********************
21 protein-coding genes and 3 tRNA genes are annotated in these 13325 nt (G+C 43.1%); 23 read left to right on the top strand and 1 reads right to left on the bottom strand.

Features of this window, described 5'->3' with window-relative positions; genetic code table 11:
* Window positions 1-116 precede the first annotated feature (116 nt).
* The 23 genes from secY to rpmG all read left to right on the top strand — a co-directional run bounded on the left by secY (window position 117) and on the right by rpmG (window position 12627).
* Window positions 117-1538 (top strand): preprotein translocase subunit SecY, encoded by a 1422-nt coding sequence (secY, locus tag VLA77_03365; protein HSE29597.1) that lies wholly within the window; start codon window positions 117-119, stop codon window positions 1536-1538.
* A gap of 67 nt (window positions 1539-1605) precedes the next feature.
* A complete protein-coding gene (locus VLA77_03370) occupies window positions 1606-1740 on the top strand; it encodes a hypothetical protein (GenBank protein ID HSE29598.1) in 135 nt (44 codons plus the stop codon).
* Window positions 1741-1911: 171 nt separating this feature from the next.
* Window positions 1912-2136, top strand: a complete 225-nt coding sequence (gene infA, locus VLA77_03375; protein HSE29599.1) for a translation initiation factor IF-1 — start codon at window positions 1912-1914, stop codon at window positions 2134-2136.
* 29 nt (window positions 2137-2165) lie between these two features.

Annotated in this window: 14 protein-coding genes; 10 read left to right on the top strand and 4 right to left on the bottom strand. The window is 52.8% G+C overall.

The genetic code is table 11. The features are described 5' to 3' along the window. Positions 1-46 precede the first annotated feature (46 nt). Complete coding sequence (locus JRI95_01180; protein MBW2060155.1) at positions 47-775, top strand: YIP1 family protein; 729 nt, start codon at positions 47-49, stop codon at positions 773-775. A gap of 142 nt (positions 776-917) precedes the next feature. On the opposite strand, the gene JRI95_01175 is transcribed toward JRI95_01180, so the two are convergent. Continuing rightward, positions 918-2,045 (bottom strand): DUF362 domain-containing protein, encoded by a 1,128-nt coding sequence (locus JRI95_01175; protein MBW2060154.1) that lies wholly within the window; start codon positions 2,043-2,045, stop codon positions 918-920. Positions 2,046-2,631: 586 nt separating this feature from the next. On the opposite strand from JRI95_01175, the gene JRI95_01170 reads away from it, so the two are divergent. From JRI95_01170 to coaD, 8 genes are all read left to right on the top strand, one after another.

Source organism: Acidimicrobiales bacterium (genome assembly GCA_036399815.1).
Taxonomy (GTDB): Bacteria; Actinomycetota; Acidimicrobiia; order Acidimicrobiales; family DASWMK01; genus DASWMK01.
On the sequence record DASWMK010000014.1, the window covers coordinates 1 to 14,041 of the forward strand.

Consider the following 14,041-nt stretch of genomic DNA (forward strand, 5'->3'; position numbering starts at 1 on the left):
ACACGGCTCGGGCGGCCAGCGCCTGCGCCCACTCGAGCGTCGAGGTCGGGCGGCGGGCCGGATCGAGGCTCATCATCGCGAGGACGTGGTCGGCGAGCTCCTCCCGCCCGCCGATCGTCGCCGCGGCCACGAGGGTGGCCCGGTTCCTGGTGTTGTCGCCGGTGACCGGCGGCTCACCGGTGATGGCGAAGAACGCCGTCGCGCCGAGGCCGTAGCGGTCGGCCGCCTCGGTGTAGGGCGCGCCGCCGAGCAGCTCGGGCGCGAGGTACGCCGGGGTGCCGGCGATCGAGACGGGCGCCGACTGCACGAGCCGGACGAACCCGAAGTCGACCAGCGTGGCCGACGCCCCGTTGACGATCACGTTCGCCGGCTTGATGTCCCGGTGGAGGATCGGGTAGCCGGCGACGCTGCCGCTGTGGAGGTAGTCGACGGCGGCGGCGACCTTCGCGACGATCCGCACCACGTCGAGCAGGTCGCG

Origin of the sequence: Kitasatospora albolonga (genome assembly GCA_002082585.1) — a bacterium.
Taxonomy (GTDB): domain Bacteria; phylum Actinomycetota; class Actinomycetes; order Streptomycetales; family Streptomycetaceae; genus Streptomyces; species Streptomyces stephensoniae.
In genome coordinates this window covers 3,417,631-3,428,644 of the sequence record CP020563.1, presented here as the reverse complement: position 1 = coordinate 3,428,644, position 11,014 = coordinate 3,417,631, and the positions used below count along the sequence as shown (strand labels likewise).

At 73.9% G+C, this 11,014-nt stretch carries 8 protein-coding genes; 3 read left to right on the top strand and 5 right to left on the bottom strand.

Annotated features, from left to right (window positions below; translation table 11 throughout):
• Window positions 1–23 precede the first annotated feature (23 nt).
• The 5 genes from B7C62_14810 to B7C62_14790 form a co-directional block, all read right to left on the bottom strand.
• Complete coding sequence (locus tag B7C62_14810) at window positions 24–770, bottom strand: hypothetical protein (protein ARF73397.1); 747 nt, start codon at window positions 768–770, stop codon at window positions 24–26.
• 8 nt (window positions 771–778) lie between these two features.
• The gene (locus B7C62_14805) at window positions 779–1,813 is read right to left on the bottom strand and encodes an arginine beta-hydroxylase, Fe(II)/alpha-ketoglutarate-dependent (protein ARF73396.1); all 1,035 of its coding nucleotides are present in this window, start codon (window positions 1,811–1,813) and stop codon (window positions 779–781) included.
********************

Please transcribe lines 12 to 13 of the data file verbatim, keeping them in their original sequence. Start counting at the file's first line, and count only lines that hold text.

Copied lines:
The genetic code is table 11. The features are described 5' to 3' along the window. Positions 1-46 precede the first annotated feature (46 nt). Complete coding sequence (locus JRI95_01180; protein MBW2060155.1) at positions 47-775, top strand: YIP1 family protein; 729 nt, start codon at positions 47-49, stop codon at positions 773-775. A gap of 142 nt (positions 776-917) precedes the next feature. On the opposite strand, the gene JRI95_01175 is transcribed toward JRI95_01180, so the two are convergent. Continuing rightward, positions 918-2,045 (bottom strand): DUF362 domain-containing protein, encoded by a 1,128-nt coding sequence (locus JRI95_01175; protein MBW2060154.1) that lies wholly within the window; start codon positions 2,043-2,045, stop codon positions 918-920. Positions 2,046-2,631: 586 nt separating this feature from the next. On the opposite strand from JRI95_01175, the gene JRI95_01170 reads away from it, so the two are divergent. From JRI95_01170 to coaD, 8 genes are all read left to right on the top strand, one after another.

Source organism: Acidimicrobiales bacterium (genome assembly GCA_036399815.1).